Hip flexiblity is essential for athletic dancers, but the best method to achieve it is unclear.
Smith, Koutedakis, and Wyon (2013) examined the effectiveness of three training programs on the active and passive hip flexibility of 35 moderately-trained female dancers, all around 17 years old.
The degree of hip flexibility determines how high dancers can raise their legs.
Passive flexibility is demonstrated when dancers increase the range of motion by lifting the leg with their hands. Assistance may also come from another person, the wall, or a barre.
Active flexibility is demonstrated without assistance, using the hip flexor muscles only.
In dance research, passive range of motion (PROM) is typically examined, despite the fact that active range of motion (AROM) is more meaningful in performance. Both PROM and AROM in développé were examined in this study.
In the video below, you can see Igal Perry providing instruction to dancer Nikki Holck on the proper performance of développé à la seconde. Thank you to Dance Teacher magazine for sharing this wonderful video.
The three training programs were strength training, low-intensity stretching, and high-intensity stretching. Each took place for 6 weeks.
In the strength training condition, dancers focused on improving strength in the hip flexors with a leg raise exercise (similar to the photo below, but from a standing position).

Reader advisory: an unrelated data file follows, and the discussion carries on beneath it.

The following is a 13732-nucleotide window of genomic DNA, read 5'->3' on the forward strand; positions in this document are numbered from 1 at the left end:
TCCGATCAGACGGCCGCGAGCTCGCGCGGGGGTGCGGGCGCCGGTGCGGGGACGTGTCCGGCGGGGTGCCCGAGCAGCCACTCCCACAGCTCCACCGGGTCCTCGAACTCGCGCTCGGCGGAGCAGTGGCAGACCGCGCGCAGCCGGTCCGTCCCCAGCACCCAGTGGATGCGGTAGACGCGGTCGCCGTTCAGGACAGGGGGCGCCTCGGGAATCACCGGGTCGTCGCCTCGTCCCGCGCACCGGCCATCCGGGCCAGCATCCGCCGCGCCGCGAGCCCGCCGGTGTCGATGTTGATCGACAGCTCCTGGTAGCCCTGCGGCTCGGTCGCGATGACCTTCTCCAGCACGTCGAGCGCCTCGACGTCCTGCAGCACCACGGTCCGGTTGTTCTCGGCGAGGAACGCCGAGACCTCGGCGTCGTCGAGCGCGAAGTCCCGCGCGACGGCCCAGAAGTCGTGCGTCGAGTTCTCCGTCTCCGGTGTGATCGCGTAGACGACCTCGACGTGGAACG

In the two flexibility conditions, dancers stretched at two different levels of perceived exertion: low-intensity (3 on a 10 point scale) and high-intensity (8 on a 10 point scale). The advantage of using dancers’ perceptions of effort as a measure of exertion is that it mirrors a real-world psychological state during training (e.g., “today I’m going for a light stretching workout.”). In contrast to the strength training condition, where hip flexors were strengthened, the hip extensors were stretched.
The researchers evaluated AROM and PROM before and after the interventions by analyzing videos of the dancers.
After 6 weeks, the data revealed improvements in PROM for all three groups, with no differences among the groups.
Regarding AROM, strength training and low-intensity stretching were both superior to high-intensity stretching. It is likely that high-intensity stretching results in increased tension in the surrounding muscles, which limits the potential for improvements in active range of motion.
Active hip flexibility for développé can be improved through a combination of strength training of hip flexors and low-intensity stretching of hip extensors. High-intensity stretching, a typical and somewhat aggressive mode of training for many dancers, appears to be the least effective approach.
How do you improve your hip flexibility? Have you used any of the three methods described here? Share your thoughts in the comments section below.
Smith, A., Koutedakis, Y., & Wyon, M. (2013). A comparison of strength and stretch interventions on active and passive ranges of movement in dancers: A randomised controlled trial. Advance online publication. doi: 10.1519/JSC.0b013e31828a4842.
Wilmerding, M. (2009). Conditioning for greater leg extension. The IADMS Bulletin for Teachers, 1, 5-6.
Wyon, M, Felton, L, and Galloway, S. A comparison of two stretching modalities on lower-limb range of motion measurements in recreational dancers. Journal of Strength and Conditioning Research, 23, 2144–2148.